In addition to developing our character through our relationships with others, many of us develop our character through our relationship with God. No matter what your religion or your denomination, you learn purpose, meaning, and values through religion. While character may transcend religion as a universal standard, like relationships character is interpreted in the context of the audience. For instance, few Christians would consider someone who blows himself and innocent bystanders to bits to have good character. But to many such a martyr would be an exemplary example of someone with outstanding character because he is demonstrating the conviction of his principles.
Your character will be tested. Character is ultimately forged in the fires of conflict and challenge. There will obstacles in your path that you will have to navigate. Quite often in life we are challenged to rise to another level by risking, by testing our courage. These challenges force you to go beyond your known capacities and limits. You make choices and face the consequences. In so doing you discover new strength and resolve and more fully develop your character. Adversity isn't bad - it is a necessary element in the development of your character.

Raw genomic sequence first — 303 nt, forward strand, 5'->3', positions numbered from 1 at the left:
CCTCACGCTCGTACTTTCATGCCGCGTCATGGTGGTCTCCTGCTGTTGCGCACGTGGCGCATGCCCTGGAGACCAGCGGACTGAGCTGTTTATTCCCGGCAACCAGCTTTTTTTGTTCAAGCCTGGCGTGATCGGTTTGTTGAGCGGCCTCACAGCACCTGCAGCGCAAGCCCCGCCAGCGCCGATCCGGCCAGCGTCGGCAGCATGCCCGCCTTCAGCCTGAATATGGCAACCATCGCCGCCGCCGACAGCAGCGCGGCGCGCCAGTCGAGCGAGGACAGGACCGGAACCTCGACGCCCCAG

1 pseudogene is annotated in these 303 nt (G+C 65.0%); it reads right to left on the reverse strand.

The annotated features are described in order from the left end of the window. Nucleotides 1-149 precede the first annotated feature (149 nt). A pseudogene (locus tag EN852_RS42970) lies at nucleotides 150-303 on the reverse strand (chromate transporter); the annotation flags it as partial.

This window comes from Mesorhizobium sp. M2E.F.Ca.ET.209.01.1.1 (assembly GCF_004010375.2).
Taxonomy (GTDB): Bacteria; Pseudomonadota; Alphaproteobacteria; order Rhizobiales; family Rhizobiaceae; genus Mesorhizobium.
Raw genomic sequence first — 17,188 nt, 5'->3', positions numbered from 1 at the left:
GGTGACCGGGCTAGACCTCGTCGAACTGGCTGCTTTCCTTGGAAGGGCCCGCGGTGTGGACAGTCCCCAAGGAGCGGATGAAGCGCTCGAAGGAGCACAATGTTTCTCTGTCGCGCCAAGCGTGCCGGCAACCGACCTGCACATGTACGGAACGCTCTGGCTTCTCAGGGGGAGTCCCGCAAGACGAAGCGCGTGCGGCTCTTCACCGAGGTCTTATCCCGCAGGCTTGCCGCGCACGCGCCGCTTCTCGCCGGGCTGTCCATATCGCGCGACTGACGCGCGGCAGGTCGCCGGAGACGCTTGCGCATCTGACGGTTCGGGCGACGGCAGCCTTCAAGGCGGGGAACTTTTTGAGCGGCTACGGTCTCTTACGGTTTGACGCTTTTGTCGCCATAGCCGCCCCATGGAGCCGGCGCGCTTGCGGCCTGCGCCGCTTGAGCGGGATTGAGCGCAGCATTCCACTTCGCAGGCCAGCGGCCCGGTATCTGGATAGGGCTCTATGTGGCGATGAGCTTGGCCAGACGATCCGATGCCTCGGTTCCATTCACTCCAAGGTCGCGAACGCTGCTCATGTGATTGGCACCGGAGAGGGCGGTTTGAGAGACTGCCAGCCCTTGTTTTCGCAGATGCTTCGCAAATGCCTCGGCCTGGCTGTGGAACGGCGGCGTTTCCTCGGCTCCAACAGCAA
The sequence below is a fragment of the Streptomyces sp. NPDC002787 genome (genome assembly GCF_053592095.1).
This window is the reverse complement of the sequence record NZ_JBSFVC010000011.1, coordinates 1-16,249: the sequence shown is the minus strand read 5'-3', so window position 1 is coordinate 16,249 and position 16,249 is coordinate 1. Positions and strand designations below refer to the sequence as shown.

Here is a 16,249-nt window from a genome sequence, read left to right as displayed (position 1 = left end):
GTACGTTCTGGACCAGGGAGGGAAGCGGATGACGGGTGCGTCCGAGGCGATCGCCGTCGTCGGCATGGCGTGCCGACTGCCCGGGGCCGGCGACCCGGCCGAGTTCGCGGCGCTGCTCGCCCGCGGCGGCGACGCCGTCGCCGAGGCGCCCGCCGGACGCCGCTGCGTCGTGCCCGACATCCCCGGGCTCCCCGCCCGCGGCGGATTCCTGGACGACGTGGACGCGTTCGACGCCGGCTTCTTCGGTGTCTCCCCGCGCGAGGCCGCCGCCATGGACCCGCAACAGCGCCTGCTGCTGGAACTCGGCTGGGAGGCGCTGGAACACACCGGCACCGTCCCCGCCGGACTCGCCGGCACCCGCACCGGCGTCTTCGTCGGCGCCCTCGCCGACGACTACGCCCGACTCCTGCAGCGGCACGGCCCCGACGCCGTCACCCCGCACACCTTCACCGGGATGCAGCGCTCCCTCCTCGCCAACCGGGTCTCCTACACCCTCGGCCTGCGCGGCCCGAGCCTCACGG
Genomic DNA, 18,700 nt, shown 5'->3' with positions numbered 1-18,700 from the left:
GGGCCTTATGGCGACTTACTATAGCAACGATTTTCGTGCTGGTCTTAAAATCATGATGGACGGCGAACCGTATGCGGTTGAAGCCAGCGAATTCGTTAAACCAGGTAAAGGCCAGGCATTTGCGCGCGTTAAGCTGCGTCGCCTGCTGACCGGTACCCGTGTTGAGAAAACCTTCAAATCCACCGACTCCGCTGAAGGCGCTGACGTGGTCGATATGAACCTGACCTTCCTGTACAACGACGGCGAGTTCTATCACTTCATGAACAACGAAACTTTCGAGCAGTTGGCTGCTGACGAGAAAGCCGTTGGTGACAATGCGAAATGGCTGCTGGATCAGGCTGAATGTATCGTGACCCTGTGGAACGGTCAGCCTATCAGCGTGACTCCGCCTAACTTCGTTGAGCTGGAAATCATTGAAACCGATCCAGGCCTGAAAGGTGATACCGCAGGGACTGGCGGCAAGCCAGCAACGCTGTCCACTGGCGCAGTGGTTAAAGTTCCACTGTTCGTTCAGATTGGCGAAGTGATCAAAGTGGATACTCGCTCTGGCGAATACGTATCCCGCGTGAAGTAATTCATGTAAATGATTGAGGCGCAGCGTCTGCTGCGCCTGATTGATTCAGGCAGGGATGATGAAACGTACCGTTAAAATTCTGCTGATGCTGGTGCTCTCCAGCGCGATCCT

Surely followers define a leader's character. People follow leaders when they know where those leaders stand. Character means consistency. Character is embodied in leaders as hope, empathy, and integrity. But that hope, or empathy, or integrity are all interpreted in the context of the followers. What one group sees as hope, another group may view with disdain. Good leaders are good readers of their followers, and will usually have an understanding of what behaviors and decisions will be consistent with their follower's expectations.
In the end, we all define our own character by how deeply we believe in our values and by how we react to the challenges we face. No leader can say he was a victim of circumstance or fate. We are each responsible for the decisions we make and how we interact with those around us. But developing our character is not an overnight thing, nor is it possible to ever stop the development process. It is much easier and quicker to develop our talents, skills, abilities, and gifts than it is to develop a strong character. The development of character is a lifetime process, reflected every day in every decision we make and in every relationship we establish.
Character is about who you are when nobody is looking. It is about who you really are, deep down inside. You can have strong character or weak; good character or bad. The decision is yours. You have to give time and attention to your growth and development and to the matters of the heart. And then you have to give careful attention to how you make choices in your life. Choose wisely and you will establish good, strong character. Choose poorly and you will have weak character. Either way remember that without character you can't lead anyone.
Copyright 2004 Leading Values